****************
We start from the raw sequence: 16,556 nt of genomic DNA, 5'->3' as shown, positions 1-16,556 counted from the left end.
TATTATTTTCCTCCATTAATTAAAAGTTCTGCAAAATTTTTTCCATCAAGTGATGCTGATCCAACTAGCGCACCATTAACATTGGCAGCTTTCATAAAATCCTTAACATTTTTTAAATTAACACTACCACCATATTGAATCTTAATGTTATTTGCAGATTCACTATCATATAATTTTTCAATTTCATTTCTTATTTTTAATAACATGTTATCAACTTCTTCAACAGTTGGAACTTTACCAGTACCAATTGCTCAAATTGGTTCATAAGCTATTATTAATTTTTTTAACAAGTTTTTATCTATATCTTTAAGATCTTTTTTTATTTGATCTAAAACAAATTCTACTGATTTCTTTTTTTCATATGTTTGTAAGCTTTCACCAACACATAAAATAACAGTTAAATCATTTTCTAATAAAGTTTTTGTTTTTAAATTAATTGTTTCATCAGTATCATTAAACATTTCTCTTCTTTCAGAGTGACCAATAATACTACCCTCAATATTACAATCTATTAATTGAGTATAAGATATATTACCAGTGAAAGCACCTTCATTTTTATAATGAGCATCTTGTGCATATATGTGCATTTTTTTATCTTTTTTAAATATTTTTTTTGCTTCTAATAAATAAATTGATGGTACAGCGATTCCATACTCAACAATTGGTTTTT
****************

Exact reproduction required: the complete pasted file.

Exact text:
We start from the raw sequence: 16,556 nt of genomic DNA, 5'->3' as shown, positions 1-16,556 counted from the left end.
TATTATTTTCCTCCATTAATTAAAAGTTCTGCAAAATTTTTTCCATCAAGTGATGCTGATCCAACTAGCGCACCATTAACATTGGCAGCTTTCATAAAATCCTTAACATTTTTTAAATTAACACTACCACCATATTGAATCTTAATGTTATTTGCAGATTCACTATCATATAATTTTTCAATTTCATTTCTTATTTTTAATAACATGTTATCAACTTCTTCAACAGTTGGAACTTTACCAGTACCAATTGCTCAAATTGGTTCATAAGCTATTATTAATTTTTTTAACAAGTTTTTATCTATATCTTTAAGATCTTTTTTTATTTGATCTAAAACAAATTCTACTGATTTCTTTTTTTCATATGTTTGTAAGCTTTCACCAACACATAAAATAACAGTTAAATCATTTTCTAATAAAGTTTTTGTTTTTAAATTAATTGTTTCATCAGTATCATTAAACATTTCTCTTCTTTCAGAGTGACCAATAATACTACCCTCAATATTACAATCTATTAATTGAGTATAAGATATATTACCAGTGAAAGCACCTTCATTTTTATAATGAGCATCTTGTGCATATATGTGCATTTTTTTATCTTTTTTAAATATTTTTTTTGCTTCTAATAAATAAATTGATGGTACAGCGATTCCATACTCAACAATTGGTTTTT